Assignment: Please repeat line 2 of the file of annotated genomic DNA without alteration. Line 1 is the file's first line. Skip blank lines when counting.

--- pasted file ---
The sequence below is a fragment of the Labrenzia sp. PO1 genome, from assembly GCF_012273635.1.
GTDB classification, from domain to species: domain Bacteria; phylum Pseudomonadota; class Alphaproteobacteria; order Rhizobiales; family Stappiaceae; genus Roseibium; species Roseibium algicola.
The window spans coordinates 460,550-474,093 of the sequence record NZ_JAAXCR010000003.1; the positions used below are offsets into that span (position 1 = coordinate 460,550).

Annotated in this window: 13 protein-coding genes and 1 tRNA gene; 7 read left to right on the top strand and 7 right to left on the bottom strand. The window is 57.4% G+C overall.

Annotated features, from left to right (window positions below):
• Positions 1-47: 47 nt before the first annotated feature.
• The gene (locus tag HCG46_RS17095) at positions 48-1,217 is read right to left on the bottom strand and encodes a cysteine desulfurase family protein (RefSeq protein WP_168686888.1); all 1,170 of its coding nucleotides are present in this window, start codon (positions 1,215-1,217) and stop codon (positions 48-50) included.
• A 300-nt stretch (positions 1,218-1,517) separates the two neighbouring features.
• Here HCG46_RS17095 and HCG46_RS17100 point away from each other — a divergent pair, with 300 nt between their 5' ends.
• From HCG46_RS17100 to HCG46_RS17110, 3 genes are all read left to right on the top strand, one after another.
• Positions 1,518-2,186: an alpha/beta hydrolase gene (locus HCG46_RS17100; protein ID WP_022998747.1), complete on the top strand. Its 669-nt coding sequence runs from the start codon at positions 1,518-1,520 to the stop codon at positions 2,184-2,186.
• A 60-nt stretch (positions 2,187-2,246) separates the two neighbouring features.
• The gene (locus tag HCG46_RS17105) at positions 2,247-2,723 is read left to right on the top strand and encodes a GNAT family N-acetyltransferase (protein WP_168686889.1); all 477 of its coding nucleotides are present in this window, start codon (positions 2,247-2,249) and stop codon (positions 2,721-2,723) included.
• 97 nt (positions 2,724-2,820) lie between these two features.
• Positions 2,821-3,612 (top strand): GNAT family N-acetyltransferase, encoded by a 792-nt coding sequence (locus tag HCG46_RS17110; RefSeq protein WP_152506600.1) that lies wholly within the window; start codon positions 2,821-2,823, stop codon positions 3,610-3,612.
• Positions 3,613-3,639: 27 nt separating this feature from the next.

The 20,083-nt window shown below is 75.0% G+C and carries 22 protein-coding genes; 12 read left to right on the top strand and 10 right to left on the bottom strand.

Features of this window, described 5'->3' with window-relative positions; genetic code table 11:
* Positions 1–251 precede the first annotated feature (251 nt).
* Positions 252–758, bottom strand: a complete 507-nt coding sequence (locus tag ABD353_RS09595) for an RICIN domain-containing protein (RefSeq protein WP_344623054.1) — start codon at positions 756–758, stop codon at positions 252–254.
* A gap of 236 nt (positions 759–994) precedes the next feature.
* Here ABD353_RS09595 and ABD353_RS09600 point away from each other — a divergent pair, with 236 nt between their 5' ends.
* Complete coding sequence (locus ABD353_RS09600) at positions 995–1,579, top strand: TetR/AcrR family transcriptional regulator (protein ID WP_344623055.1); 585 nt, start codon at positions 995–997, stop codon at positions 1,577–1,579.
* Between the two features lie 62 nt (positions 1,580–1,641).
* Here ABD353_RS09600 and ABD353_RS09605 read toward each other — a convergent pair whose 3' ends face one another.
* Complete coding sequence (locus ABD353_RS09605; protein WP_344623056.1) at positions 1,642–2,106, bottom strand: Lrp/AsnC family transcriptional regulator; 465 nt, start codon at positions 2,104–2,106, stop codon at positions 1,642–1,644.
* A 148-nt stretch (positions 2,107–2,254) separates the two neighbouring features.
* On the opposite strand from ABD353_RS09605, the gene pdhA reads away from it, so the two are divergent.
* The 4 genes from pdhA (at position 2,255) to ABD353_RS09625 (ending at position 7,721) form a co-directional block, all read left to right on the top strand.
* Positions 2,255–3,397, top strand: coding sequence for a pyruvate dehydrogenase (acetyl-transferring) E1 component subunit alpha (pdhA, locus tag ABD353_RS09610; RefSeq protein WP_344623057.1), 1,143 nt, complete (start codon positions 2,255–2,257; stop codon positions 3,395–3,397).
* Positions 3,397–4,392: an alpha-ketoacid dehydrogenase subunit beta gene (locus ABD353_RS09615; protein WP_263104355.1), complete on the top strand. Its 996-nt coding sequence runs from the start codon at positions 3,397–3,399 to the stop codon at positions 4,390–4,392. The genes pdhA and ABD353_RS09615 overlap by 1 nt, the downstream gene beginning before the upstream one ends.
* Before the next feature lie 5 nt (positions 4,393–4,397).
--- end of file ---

GTDB classification, from domain to species: domain Bacteria; phylum Pseudomonadota; class Alphaproteobacteria; order Rhizobiales; family Stappiaceae; genus Roseibium; species Roseibium algicola.